, which came just days after the announcement that the Paso Robles region had been subdivided into eleven new AVAs, he made the definitive claim that California has too many AVAs.
I’m in complete agreement. But I also think the state needs a few more.
The problem with AVAs, as Blake points out, seems to be how they are established. For those unfamiliar with the process, it merely involves petitioning the government bureau in charge of the process (The Alcohol Tobacco Trade and Tax Bureau — TTB for short), with enough documentation for your case, and then not having the idea shot down during the “comment period” where the agency solicits public comments on the proposed AVA.
This process has yielded some monstrosities of AVAs, such as Paso Robles, whose geologies and microclimates were so varied that the name Paso Robles on the label up until recently guaranteed only roughly what latitude the wine was made in, give or take a couple of degrees.
The region clearly needed to have a couple of unique sections separated out into their own AVAs. I’m not sure, however, that it needed eleven of them.
And that’s a perfect illustration of the problem. On the one hand, Paso Robles needed some subdividing. On the other hand, we probably now have too many subsections. This is true all over California. In some places we have huge swaths of vineyard land that is grossly lumped into a single area irrespective of its relative geological or climatological similarity (until recently the Sonoma Coast was the best example such a monstrosity). In other places we have relatively small geographic areas diced so fine as to be somewhat bewildering to all but the most fastidious wine geeks.
The main impetus behind the proliferation of AVAs can be traced back to wineries, all of whom want some way to distinguish themselves from their brethren. They’re hardly to be blamed for this tendency. Study after study has shown that consumers not only believe that geographically designated wines are better, they actually enjoy them more. In one famous experiment, wine drinkers were shown the same wine, labeled “California” in one instance and labeled “Napa Valley, California” in another instance and the FMRI machine into which they were put while drinking this wine definitively recorded the pleasure centers of their brains responding more strongly to the wine they thought was from Napa.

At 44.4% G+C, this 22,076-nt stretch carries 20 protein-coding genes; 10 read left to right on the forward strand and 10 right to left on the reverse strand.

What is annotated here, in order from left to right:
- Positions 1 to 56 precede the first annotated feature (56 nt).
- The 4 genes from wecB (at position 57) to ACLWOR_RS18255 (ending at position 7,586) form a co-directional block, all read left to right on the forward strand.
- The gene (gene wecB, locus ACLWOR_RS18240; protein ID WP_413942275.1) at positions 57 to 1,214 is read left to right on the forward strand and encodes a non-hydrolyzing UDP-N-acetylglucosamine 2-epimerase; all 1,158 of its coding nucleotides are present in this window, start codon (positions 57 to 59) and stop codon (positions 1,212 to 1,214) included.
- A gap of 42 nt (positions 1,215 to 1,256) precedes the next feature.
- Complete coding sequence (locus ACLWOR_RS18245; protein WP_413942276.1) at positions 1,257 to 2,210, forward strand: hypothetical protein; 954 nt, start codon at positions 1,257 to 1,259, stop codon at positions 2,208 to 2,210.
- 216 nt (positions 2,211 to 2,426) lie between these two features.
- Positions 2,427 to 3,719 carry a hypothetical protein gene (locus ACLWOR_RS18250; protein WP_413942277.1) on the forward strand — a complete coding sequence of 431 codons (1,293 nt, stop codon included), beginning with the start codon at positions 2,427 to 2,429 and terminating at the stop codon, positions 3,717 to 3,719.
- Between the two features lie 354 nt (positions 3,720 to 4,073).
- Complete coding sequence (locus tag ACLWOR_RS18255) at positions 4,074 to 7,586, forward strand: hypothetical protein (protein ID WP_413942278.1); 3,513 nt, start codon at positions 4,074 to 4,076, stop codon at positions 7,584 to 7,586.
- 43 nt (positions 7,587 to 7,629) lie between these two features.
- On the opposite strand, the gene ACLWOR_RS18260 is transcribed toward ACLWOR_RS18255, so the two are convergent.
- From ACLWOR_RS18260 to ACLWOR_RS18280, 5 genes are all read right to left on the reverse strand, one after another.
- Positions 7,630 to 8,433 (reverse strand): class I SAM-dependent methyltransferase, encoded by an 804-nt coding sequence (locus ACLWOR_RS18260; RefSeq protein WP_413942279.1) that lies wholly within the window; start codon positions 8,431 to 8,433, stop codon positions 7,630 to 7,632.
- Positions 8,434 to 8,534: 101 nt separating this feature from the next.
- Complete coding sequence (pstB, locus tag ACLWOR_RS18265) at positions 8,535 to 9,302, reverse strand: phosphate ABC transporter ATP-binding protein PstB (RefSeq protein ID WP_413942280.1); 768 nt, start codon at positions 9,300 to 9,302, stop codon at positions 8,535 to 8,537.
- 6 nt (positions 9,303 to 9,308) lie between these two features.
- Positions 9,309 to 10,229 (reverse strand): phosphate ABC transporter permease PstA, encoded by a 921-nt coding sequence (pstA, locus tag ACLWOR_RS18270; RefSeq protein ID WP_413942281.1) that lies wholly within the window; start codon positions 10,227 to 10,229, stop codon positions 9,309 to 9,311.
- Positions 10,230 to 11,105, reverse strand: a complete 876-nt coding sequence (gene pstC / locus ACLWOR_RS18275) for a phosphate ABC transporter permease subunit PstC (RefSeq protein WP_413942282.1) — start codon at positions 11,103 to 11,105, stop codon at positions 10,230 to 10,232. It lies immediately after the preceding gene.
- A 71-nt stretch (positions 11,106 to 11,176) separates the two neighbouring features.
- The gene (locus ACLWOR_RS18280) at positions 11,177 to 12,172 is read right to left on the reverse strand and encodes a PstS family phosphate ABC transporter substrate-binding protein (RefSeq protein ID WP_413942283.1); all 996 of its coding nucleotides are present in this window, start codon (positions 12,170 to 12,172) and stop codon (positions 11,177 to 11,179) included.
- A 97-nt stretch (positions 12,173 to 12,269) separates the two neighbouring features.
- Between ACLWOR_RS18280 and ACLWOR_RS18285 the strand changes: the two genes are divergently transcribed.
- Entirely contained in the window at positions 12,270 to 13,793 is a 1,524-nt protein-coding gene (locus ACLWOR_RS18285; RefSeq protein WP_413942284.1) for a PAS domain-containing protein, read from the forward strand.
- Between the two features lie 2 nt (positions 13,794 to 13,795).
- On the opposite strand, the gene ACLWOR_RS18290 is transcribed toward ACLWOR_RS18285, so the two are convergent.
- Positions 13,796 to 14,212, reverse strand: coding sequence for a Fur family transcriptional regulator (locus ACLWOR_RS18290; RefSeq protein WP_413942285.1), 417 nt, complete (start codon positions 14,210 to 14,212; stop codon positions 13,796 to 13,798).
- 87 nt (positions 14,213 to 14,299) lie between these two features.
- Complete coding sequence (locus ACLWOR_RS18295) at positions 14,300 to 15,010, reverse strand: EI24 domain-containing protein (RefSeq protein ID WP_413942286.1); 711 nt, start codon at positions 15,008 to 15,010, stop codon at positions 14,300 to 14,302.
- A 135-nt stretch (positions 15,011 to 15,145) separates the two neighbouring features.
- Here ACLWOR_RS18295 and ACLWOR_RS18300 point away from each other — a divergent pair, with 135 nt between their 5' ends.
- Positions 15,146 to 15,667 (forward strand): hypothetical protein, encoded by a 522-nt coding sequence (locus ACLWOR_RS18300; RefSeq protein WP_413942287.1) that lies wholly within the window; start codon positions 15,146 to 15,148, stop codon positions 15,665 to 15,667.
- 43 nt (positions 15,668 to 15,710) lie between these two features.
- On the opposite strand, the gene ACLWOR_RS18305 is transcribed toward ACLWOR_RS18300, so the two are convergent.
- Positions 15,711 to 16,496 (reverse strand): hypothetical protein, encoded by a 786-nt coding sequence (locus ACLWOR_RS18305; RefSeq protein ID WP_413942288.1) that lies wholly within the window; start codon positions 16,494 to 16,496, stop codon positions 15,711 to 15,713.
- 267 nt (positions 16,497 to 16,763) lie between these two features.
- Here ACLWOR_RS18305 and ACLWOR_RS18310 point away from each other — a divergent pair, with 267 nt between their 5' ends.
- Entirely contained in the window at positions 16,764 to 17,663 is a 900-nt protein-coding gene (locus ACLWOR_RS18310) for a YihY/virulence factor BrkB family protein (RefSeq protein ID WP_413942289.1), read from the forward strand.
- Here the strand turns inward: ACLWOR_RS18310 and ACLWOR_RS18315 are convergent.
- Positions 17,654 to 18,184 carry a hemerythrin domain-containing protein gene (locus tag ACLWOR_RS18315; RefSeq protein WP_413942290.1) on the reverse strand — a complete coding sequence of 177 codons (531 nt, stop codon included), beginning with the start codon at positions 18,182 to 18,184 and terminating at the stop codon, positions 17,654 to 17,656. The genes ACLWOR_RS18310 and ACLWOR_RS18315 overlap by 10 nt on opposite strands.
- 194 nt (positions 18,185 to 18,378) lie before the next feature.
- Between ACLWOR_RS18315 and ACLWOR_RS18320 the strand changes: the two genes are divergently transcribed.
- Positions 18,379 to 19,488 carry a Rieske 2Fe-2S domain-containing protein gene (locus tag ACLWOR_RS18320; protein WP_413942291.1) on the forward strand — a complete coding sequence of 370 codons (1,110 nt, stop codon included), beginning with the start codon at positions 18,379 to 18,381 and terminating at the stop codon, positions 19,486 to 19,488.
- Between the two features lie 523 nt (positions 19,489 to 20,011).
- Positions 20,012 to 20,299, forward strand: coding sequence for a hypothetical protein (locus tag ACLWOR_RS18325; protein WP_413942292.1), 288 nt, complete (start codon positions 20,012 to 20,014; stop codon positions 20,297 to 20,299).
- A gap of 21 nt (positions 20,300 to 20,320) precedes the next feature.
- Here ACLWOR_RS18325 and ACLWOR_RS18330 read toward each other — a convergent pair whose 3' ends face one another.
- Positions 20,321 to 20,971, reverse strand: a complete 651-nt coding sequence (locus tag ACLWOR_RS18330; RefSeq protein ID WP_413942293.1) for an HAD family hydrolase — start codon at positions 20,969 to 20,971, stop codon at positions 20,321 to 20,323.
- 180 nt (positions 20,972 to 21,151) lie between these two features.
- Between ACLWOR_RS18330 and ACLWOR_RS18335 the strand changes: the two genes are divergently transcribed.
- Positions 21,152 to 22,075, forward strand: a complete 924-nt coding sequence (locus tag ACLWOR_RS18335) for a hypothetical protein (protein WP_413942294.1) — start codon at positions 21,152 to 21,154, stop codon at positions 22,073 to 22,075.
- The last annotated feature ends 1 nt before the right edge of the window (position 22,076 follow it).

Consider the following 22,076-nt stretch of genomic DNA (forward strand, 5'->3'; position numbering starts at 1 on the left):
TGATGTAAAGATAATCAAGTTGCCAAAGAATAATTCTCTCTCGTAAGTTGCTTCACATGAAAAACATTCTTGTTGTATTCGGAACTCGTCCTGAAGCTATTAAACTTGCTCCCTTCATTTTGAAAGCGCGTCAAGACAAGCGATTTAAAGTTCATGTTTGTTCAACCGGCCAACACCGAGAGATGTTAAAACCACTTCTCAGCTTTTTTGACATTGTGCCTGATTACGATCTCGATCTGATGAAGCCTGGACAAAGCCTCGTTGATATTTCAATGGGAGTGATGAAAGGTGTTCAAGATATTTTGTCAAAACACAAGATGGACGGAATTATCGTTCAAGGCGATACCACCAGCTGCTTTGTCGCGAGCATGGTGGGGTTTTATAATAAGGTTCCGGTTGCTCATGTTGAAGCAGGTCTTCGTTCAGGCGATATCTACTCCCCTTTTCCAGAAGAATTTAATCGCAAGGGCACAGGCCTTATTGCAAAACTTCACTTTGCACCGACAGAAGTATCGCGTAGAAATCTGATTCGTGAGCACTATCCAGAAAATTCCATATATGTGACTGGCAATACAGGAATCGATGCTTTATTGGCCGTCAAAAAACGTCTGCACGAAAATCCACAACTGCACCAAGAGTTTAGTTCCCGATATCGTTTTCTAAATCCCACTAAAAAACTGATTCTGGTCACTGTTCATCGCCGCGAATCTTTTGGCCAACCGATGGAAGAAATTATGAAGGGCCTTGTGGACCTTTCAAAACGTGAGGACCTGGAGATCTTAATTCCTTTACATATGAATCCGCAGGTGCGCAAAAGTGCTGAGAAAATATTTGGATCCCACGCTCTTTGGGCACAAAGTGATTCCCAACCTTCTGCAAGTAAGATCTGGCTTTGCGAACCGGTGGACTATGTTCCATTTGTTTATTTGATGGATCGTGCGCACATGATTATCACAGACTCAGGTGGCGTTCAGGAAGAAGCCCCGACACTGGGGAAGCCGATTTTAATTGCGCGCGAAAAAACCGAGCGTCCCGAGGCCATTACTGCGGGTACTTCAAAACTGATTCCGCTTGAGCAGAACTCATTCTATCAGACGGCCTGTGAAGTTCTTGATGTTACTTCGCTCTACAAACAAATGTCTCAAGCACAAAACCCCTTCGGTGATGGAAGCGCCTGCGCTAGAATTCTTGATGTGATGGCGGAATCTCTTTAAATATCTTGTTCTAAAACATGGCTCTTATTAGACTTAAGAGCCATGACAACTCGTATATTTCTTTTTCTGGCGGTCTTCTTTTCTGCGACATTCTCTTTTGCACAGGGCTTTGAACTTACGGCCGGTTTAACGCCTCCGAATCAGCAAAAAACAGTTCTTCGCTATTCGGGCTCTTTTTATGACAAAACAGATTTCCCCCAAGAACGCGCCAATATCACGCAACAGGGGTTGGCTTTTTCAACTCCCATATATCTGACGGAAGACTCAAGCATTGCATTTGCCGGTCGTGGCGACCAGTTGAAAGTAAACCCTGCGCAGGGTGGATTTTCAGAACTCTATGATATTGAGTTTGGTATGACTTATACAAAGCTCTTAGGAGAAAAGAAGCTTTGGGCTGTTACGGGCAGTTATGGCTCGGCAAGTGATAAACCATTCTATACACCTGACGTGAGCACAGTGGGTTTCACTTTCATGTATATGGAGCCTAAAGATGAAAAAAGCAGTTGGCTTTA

Unfortunately the researchers didn’t repeat the experiment with Redwood Valley, Mount Harlan, or some of California’s more obscure AVAs, but they hardly needed to. Wine consumers in this country have come to believe in the value of geographic designation, even if that geographic designation has no basis in geology, climate, watershed, elevation, or any of the characteristics that clearly distinguish grape growing regions from one another.
There are a bunch of AVAs in the state that exist because some big winery wanted to have an AVA to put on their label. As Blake points out in his piece, the Seiad Valley AVA was apparently established at the petition of a single winery that is no longer in business. Who knows if anyone will ever see that name on a label? (There’s not a single wine logged in Cellartracker with that AVA).
But then there are some AVAs, like Paso Robles, that definitely need(ed) to be carved up a bit. The Sonoma Coast is gradually getting the subdivisions it needs. The Santa Cruz Mountains could use a division between the very fog-influenced cooler sites that grow Pinot Noir and Chardonnay and the much warmer sections that easily grow Cabernet Sauvignon.
Unfortunately, as long as the AVA game involves a government bureaucracy that has no real stake in either the quality of the wine nor the understanding of the consumer, we’re not likely to see a solution to the California AVA mess anytime soon.